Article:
Skip to main content Accessibility help
×
×
Home
  • Get access
    Check if you have access via personal or institutional login
  • Cited by 4
  • Cited by
    This chapter has been cited by the following publications. This list is generated based on data provided by CrossRef.

    Caldwell, Marc 2009. Charles Taylor and the pre-history of British cultural studies. Critical Arts, Vol. 23, Issue. 3, p. 342.

    Meijer, Michiel 2014. Strong evaluation and weak ontology. The predicament of Charles Taylor. International Journal of Philosophy and Theology, Vol. 75, Issue. 5, p. 440.

    Perkiss, Stephanie and Tweedie, Dale 2017. Social Accounting into Action: Religion as ‘Moral Source’. Social and Environmental Accountability Journal, Vol. 37, Issue. 3, p. 174.

    Meijer, Michiel 2017. Does Charles Taylor have a Nietzsche problem?. Constellations, Vol. 24, Issue. 3, p. 372.

    ×
  • Print publication year: 2004
  • Online publication date: June 2012

3 - The Self and the Good: Charles Taylor's Moral Ontology

Summary

Since the early work of Elizabeth Anscombe, Philippa Foot, and Iris Murdoch in Oxford in the 1950s, moral philosophers in the analytic tradition have discussed the viability of reconstructing something like ancient Greek ethics (Plato for Murdoch, Aristotle for the other two) in order to avoid versions of Kantian deontology or of utilitarianism, which then seemed the only choice on the agenda. Now that the latter predominates, the challenge, as Charles Taylor puts it, is to get beyond treating “all goods which are not anchored in human powers or fulfilments as illusions from a bygone age.” That is to say, he wants to open up a nonanthropocentric perspective on the good, to allow us to see the “sovereignty of good” over the moral agent. Sources of the Self, Taylor's major contribution to moral philosophy, is explicitly a “retrieval” of this nonanthropocentric perspective which, as he believes, philosophy since the Enlightenment has been motivated to occlude.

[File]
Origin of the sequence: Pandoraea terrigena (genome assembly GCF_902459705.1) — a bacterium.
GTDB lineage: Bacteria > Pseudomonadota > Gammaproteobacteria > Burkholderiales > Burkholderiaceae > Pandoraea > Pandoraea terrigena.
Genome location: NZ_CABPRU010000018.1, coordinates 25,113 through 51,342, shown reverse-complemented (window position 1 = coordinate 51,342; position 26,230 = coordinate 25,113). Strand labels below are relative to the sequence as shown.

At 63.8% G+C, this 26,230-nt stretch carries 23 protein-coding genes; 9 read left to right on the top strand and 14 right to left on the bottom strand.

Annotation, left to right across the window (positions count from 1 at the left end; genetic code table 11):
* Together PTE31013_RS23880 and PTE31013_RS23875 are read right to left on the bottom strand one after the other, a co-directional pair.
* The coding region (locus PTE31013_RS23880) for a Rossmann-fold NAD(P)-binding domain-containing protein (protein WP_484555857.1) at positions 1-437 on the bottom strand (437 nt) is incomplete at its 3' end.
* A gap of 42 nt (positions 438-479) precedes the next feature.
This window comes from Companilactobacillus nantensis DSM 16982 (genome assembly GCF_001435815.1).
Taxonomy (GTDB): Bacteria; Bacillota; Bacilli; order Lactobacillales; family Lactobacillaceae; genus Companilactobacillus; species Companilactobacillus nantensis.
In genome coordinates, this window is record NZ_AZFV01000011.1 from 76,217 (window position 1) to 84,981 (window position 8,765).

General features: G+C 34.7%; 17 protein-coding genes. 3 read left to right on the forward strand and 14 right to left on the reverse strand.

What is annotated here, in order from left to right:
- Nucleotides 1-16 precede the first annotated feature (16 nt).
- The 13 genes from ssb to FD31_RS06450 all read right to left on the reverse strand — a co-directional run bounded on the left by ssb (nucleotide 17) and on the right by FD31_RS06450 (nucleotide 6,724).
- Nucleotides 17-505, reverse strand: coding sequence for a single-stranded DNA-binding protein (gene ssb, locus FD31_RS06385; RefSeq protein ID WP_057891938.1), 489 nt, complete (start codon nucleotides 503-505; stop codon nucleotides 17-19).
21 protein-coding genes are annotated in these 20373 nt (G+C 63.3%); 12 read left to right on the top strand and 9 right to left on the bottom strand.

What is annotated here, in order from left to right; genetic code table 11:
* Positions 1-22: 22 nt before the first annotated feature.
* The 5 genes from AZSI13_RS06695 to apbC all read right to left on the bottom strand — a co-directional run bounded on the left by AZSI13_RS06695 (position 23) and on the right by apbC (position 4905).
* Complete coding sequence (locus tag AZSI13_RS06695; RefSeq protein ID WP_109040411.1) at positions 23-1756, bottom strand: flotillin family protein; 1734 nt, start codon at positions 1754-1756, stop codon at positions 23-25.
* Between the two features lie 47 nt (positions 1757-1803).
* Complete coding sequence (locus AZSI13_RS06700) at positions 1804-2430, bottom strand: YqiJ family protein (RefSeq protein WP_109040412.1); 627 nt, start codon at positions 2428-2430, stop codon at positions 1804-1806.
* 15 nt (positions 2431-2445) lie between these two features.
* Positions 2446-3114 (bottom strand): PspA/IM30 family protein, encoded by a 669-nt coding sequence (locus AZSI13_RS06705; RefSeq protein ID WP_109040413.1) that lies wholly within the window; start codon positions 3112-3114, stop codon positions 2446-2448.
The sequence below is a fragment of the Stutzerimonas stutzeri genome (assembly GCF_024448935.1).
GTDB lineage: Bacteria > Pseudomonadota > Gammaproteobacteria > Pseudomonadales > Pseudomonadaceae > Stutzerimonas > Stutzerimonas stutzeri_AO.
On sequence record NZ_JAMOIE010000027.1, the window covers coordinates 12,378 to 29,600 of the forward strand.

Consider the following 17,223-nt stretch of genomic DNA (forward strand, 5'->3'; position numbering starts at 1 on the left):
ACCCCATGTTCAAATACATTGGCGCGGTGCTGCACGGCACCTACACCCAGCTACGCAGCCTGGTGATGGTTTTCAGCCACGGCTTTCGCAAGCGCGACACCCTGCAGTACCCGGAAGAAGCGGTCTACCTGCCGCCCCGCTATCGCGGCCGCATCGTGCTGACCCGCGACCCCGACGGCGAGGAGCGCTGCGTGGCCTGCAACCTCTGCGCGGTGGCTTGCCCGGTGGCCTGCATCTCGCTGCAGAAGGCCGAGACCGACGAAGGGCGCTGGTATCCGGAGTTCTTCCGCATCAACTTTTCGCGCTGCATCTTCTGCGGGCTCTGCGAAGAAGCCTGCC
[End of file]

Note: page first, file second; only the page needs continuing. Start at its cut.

From the beginning of his philosophical career, Taylor has sought to relieve us of philosophical theorising that seems misguided or blinkered. He detected behaviourism at work in influential psychological theories (section 1). He sees modern moral philosophy concerned only with doing right at the expense of considering what the good for human beings actually is (sections 2 and 3). He contends that the ancient belief in the objectivity of the good is still at work in everyday moral behaviour, however confusing and undermining modern philosophical theories are of this idea (sections 4 and 5).

Recommend this book

Email your librarian or administrator to recommend adding this book to your organisation's collection.

Charles Taylor
  • Online ISBN: 9780511610837
  • Book DOI: https://doi.org/10.1017/CBO9780511610837
Please enter your name
Please enter a valid email address
Who would you like to send this to *
×